University of Chicago Press


Recovering an Overlooked Emancipator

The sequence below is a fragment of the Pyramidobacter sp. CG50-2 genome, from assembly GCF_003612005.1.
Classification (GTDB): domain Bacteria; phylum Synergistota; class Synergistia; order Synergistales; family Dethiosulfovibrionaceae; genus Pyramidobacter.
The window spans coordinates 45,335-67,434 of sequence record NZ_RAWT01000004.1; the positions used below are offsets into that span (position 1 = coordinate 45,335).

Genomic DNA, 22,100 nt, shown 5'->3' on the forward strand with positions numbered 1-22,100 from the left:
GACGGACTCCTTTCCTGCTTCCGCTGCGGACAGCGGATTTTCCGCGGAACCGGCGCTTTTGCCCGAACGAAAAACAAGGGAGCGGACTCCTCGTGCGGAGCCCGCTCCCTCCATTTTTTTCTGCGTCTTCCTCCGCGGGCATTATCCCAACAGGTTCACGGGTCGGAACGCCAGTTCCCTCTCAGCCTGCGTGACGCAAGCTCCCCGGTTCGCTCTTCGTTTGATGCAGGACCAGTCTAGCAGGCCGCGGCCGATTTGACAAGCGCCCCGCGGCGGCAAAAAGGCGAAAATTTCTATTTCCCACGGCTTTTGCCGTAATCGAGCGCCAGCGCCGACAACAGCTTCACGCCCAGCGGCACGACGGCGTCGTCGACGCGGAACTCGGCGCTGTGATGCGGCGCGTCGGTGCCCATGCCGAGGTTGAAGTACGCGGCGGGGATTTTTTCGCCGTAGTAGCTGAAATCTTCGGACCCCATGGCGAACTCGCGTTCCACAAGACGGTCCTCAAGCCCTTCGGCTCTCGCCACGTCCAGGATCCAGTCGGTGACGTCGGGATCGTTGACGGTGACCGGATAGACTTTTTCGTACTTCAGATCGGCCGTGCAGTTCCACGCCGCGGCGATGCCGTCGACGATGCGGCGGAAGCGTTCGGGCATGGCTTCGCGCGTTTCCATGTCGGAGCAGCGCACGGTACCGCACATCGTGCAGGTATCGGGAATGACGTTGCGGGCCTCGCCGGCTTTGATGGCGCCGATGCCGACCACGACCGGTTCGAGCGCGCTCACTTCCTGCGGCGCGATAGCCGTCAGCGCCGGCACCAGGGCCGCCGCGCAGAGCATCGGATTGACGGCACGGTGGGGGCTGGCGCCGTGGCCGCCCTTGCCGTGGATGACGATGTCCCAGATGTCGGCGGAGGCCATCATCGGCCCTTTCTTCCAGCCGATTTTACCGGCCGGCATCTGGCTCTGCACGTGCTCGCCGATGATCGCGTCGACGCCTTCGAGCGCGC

David McCullough, Joseph J. Ellis, and Doris Kearns Goodwin have patented a formula that makes historical writing accessible to a wider audience. They tell stories. They craft lean, jargon-free sentences. They favor active verbs. They steer clear of historiographical thickets. Most of all, they focus on individuals, generally admirable ones (Goodwin gives the wives of famous men equal billing). Implicit in this approach is the reader-friendly presumption that individuals shape history. Impersonal forces do not complicate these narratives. Ambiguity, nuance, and uncertainty are minimized. Instead, individuals stride purposefully across the historical stage and make their mark. On the whole, academic historians disdain such reader-friendly techniques. We shrug at commercial success and continue to write, primarily, for each other. But Leonard L. Richards yearns to escape the academic strait jacket. His brisk little book published a generation ago, The Life and Times of Congressman John Quincy Adams (Oxford University Press, 1986), pointed the way. Now he has taken a seemingly snarled legislative episode, the ratification of the Thirteenth Amendment, and infused the tale with biographical focus and edifying uplift. The resulting volume should appeal those who welcome the McCullough-Ellis-Goodwin approach. But it also should engage history professionals. Richards centers his narrative on Ohio Congressman James M. Ashley. If not quite forgotten, Ashley is only dimly remembered today. But he stands tall here. A one-time Democrat who was radicalized by his party’s pro-slavery drift, Ashley rebelled to become an egalitarian Republican. He first was elected to the U.S. House from the Toledo district in 1858 at the age of 34, and he held that seat for the next eventful decade. Pugnacious, quick to speak, and fiercely antislavery, Ashley made himself a formidable presence. A conspicuous mane of curly brown hair added to his visibility. On the eve of war, Ashley warned secessionists that their actions would bring “the doom of slavery." When the fighting began, he worked to make emancipation a Union war aim. Soon he contended that the seceding states had forfeited constitutional protection. Once conquered, they should be governed as territories. It was a mainstream Republican position, he knew, that Congress had the power to end slavery in the territories. Ashley also called for a full frontal assault on economic and political hierarchies as the rebel states became subject to Union military authority. He bid to confiscate rebel property and distribute it to loyalists, without regard to color. He also wanted to enfranchise blacks and bar from voting and officeholding all who had fought for the Confederacy or held office in a rebel state. Ashley’s enlarged agenda was utopian—most white Southerners would have said dystopian—but emancipation became mainstream. Abraham Lincoln used his powers as commander-in-chief of the army to order the freedom of slaves in the Confederate South and the enrollment of black soldiers into the Union army. Ashley was determined to make emancipation universal and irrevocable, and to base it on more than the extraordinary wartime exercise of executive power. So in December 1863 he submitted language for an amendment to the Constitution that would abolish slavery and “involuntary servitude" everywhere in the United States, including ostensibly pro-Union regions of the South, such as Kentucky, which were exempted from the Emancipation Proclamation. Ashley knew that most slaves remained enslaved, either behind Confederate lines or in the Union slave states. The constitutional amendment gained a two-thirds Senate majority in April 1864, but its prospects in the House were dim. Democrats had strongly rebounded in 1862 amid wartime discouragement to leave Republicans with only a plurality of House members. Ashley, for example, barely held his seat; most other Ohio Republicans did not. Nearly monolithic Democratic opposition blocked the amendment when the House voted in June 1864. It gained a majority but fell short of the requisite two-thirds. Lincoln vigorously endorsed the amendment when the lame-duck session of Congress convened in December 1864. Continued Union military victories also improved its prospects. But could enough former opponents be persuaded to rethink their stance? Stephen Spielberg’s filmed dramatization, Lincoln, highlights the murky contest. Fully half of Richards’ book excavates the complex maneuvers and the mixed motives that assembled a narrow two-thirds House majority for the amendment on January 31, 1865. Many incisive biographical sketches enliven the narrative. The Ohio congressman collaborated closely with Lincoln and Secretary of State William H. Seward to entice two dozen Democrats and border state Unionists either to switch their stance or to absent themselves from the key vote. Ashley’s role, even if marginalized in Spielberg’s Lincoln, was absolutely central. Long before the president got behind the amendment, Ashley laid the groundwork, forced the issue to public attention, and identified the lame ducks who could tip the balance. “The passage of the Thirteenth Amendment," concludes Ashley’s biographer, Robert F. Horowitz, “owes more to him than to any other man."1 Ashley also wanted dramatic new definitions of citizenship and rights. But many who voted for the amendment did not share his vision of a transformed social order. Mainstream Republicans did want equality before the law but not equal voting rights. Conservatives from varying political backgrounds decided that it made political sense to scuttle the decaying carcass of a slave system that had been fatally unhinged by the war. But they starkly opposed any hint of equality and saw former slaves as a dependent underclass without citizen rights. Ultimately, Ashley’s victory was bittersweet. Moderate Republicans did subsequently move in his direction when confronted by President Andrew Johnson’s neo-Confederate apostasy. But Ashley’s hopes for a national postwar commitment to equal political and economic rights would not be realized. The Ohio firebrand always stood far in advance of his party. He lost his House seat in 1868 after unsuccessfully trying to remove Ohio’s strictures against black voting. This book’s title poses a question—“Who freed the slaves?" Richards stands outside the fraternity that worships Lincoln, so his apparent answer has to be Ashley, the book’s central figure. But that answer cannot satisfy, however much the Ohio Congressman contributed. Perhaps the question itself is flawed and misleading. Scholars who study these matters divide between those who contend for “self-emancipation" and emphasize the initiative and agency of the slaves themselves, and those who insist that emancipation never could have occurred without Union political leadership and military success. In simplest terms, they disagree as to whether history moves from the bottom up or from the top down. Fortunately, some now wisely recognize a symbiotic process that runs in both directions. Richards should be read in tandem with Michael Vorenberg’s deeply researched Final Freedom: The Civil War, the Abolition of Slavery, and the Thirteenth Amendment (Cambridge University Press, 2001), the other principal history of the subject. The two books are broadly complementary, but Vorenberg makes fewer concessions to nonprofessional readers. He identifies no heroes. His Ashley is one player among many. Modern readers may crave uplift, but Vorenberg sternly reminds them that Lincoln always depicted emancipation as a means to an end and not an end in itself—a way to win the war and restore the Union. Those today who see emancipation as the heart of the matter overlook the constraints that ruled out such a stance in the mid-1860s. Richards makes a spirited case that James Ashley breathed life into the Thirteenth Amendment. He writes with verve and flair. His muscular prose reminds us that this was an era of no-holds-barred political combat—“screamed," “slapped down," “ripped into," “crushed," “tanked," “electrified," “livid," and “hit list" (pp. 46-47, 57, 142, 161, 182, 223, 242, 248). His outreach to interested generalists should inspire imitation. But we must guard against the danger that his techniques may impose retrospective clarity on messy reality. Daniel W. Crofts, Professor Emeritus of History at The College of New Jersey, is the author of Lincoln and the Politics of Slavery: The Other Thirteenth Amendment and the Struggle to Save the Union, to be published in Spring 2016 by the University of North Carolina Press. _______________________ 1Robert F. Horowitz, The Great Impeacher: A Political Biography of James M. Ashley (New York: Brooklyn College Press, 1979), 169.